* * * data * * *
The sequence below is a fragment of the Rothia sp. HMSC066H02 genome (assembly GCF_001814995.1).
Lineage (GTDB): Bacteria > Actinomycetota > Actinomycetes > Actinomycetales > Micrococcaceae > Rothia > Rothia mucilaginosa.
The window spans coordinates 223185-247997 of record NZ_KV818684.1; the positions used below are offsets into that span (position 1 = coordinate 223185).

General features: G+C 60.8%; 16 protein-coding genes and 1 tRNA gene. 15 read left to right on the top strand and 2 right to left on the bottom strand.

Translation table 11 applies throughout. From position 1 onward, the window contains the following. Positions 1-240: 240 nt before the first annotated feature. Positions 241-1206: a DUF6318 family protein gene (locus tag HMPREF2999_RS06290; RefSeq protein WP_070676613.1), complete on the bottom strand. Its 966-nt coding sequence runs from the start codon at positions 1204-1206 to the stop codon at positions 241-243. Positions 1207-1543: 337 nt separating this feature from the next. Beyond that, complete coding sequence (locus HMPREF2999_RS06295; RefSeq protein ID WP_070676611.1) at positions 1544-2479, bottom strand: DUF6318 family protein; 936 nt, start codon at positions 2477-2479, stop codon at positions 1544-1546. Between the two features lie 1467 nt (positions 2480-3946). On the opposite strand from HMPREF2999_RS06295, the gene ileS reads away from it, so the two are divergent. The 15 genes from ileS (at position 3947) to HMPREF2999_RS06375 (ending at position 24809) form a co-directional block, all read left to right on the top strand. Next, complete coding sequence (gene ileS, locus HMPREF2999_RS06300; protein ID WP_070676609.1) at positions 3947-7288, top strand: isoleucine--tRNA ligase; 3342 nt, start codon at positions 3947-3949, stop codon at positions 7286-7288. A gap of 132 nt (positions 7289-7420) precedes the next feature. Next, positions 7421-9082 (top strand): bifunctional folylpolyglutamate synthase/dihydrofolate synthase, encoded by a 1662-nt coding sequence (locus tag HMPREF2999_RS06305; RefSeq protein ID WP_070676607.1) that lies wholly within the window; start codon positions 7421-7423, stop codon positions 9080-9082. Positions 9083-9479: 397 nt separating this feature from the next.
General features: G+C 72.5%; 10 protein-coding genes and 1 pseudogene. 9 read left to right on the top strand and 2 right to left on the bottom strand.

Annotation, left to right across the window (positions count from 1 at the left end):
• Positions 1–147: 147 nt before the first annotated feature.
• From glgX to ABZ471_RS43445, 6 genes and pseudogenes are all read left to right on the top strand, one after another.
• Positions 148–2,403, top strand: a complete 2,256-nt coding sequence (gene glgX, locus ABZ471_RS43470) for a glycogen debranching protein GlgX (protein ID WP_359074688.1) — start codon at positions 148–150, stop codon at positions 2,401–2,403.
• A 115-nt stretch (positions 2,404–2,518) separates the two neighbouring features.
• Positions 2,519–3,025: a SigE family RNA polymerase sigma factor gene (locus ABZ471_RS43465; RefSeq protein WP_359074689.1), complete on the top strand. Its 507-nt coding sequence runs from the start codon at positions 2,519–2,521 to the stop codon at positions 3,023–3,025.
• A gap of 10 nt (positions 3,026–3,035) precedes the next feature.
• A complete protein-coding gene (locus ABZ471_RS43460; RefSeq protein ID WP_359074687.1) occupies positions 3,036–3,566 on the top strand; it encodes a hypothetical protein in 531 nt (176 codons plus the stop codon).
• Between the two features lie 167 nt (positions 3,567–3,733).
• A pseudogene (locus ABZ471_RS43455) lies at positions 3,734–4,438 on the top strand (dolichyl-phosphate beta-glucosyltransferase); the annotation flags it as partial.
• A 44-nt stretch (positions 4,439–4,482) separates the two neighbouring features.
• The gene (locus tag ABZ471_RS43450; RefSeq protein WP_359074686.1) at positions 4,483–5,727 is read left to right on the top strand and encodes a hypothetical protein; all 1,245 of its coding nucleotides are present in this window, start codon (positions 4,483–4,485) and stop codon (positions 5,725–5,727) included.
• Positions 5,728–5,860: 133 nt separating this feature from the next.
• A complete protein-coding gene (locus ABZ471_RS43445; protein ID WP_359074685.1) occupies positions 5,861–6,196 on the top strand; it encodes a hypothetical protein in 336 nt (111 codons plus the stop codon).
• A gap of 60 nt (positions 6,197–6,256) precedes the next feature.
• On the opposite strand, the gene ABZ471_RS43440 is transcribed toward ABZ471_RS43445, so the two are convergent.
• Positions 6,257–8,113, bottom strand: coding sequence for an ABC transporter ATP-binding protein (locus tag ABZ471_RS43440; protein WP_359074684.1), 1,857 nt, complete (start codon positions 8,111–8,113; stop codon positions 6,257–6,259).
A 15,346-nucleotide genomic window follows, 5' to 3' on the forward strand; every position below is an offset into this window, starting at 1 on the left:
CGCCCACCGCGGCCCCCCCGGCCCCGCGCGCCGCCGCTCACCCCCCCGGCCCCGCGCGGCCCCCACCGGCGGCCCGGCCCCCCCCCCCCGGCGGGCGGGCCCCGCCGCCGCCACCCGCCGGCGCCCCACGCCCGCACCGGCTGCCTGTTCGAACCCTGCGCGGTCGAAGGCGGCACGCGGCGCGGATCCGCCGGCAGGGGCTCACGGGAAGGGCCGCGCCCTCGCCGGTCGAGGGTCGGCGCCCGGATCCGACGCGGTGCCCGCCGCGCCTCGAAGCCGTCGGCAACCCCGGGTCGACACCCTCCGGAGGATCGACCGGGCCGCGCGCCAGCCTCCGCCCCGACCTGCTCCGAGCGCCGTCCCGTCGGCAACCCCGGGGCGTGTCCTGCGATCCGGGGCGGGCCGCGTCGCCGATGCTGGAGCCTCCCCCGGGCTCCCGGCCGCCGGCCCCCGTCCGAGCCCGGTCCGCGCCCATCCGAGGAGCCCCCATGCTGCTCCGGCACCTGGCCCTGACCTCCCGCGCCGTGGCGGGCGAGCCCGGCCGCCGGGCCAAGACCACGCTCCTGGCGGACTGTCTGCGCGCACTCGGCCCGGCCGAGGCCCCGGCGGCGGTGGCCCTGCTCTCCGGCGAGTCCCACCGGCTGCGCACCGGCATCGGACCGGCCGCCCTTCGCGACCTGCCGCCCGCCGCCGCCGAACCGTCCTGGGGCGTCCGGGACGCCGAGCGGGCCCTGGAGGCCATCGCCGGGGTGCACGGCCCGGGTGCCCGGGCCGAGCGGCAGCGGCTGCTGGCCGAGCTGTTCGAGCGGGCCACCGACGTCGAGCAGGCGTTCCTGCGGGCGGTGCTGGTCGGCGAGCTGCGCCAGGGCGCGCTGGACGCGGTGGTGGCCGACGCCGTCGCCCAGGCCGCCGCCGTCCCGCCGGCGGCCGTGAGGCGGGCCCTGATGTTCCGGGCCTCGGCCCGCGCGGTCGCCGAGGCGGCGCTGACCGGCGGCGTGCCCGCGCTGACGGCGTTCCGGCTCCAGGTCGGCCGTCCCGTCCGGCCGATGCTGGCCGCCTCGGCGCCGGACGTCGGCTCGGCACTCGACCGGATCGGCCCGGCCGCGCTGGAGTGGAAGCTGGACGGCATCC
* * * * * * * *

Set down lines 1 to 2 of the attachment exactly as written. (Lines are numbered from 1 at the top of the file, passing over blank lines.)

The sequence below is a fragment of the Rothia sp. HMSC066H02 genome (assembly GCF_001814995.1).
Lineage (GTDB): Bacteria > Actinomycetota > Actinomycetes > Actinomycetales > Micrococcaceae > Rothia > Rothia mucilaginosa.